Over the weekend I was working at the pharmacy and had a customer come up to the drop off window and ask a question. He explained that he would be traveling abroad to hike mountains, and always had an awful headache for several days for several days afterward. He asked me what product would be recommended to prevent the high altitude of the mountains from giving him a lasting headache. At this time in the day, we were extremely busy and short-staffed, so I had to relay the information to the pharmacist and then back to the patient. The pharmacist told me that his best option would be to pre-treat for the headache with some tylenol, but other than that, it was most likely due to the sudden change in altitude and there is no real treatment to prevent it from happening completely. As I was explaining this to the patient, he looked at me blank and said, “well, there is something that fixes it completely, other people have told me there is, so I’ll just have to figure it out myself,” and walked away. This interaction came directly to mind as I was reading Parrott’s discussion on the pharma-, cosme-, and nutri-ceuticals, and more specifically, the cosmeceutical aspect.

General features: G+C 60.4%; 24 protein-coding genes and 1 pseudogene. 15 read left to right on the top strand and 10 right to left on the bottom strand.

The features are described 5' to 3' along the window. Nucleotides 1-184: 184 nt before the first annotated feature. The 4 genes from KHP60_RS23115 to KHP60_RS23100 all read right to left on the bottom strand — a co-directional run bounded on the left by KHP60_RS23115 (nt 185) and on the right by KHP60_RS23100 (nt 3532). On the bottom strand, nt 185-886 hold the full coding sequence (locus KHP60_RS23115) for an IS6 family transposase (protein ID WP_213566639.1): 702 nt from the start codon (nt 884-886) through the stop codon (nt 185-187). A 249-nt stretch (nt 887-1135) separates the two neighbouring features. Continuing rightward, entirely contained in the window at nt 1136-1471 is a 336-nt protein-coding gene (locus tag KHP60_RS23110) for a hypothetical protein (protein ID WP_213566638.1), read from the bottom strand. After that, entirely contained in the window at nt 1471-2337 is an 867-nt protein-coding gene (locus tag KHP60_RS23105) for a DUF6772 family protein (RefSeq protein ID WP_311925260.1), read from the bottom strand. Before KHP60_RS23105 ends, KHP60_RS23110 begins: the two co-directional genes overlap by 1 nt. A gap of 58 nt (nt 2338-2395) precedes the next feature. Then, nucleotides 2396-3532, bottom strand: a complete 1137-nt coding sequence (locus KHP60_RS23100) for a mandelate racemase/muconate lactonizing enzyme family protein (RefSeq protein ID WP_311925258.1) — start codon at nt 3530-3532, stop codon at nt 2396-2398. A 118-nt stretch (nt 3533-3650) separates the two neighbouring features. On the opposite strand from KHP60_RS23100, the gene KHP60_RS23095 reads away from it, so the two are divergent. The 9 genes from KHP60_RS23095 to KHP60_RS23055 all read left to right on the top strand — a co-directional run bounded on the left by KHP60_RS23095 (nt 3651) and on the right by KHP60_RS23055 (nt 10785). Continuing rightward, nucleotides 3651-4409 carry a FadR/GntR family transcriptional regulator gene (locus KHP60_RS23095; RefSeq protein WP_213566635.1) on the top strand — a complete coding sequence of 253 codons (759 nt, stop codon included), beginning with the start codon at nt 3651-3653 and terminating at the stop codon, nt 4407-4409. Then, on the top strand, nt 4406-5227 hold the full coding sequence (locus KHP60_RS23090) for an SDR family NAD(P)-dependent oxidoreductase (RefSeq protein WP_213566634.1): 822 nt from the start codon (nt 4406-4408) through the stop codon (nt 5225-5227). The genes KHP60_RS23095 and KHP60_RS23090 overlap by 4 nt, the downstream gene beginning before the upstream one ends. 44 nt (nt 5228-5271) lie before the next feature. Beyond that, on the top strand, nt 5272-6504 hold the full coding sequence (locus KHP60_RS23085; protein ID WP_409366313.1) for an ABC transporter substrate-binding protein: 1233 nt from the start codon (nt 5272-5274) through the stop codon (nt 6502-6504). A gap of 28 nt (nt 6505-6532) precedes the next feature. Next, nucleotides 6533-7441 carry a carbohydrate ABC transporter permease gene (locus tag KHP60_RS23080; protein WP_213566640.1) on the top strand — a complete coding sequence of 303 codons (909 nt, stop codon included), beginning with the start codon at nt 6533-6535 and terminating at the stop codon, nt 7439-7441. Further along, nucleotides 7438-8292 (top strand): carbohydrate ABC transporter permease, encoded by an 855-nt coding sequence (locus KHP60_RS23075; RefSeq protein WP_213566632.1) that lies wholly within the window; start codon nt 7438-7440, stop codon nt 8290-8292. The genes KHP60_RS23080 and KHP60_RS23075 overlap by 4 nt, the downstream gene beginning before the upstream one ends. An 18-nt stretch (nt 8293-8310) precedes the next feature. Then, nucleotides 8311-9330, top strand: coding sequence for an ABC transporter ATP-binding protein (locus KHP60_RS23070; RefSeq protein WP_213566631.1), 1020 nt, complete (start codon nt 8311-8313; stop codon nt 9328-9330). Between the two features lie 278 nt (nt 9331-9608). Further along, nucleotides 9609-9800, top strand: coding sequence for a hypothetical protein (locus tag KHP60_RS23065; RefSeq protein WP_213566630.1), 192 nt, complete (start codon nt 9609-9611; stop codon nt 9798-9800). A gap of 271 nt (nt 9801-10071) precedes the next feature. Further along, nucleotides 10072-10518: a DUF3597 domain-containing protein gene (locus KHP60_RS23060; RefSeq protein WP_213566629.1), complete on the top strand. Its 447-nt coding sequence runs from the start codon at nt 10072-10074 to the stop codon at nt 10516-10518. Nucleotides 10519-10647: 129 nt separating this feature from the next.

Although this customer came and sought out advice from a pharmacist, who has great knowledge on medical treatment methods, he received an answer that he did not believe, due to the fact that someone else in his life had told him something worked for them. He came to us expecting that there was a pharmaceutical proven to help his problem, based upon the health stories told to him by people he most likely trusted, which could have been an alternative method of treatment that a medical professional would not necessarily be able to pinpoint.
After working in a pharmacy for nearly two years, I have come to realize that these types of interactions are more common than I previously realized. A lot of people believe that there has to be a pill out there that can solve all of their problems, just like Parrott explained while describing her experience with physical therapy. Unfortunately, the direct-to-consumer advertisements most likely have an effect on this mindset, as they simply advertise to catch the consumer’s attention and earn their business, whether it be through pharmaceuticals, cosmeceuticals, or nutri-ceuticals. It astonishes me that only two countries in the world allow DTC advertisements on prescription drugs— America and New Zealand. Studies have shown that DTC ads have impacted our culture, increasing the demand for prescriptions written and thus increasing the market price of medications.
It definitely makes you wonder if DTC advertisements contribute to the issue of over prescribing medication in America. For example, antibiotics are prescribed to 4 out of 5 Americans per year, even though most conditions are viral in nature and cannot be treated with antibiotics.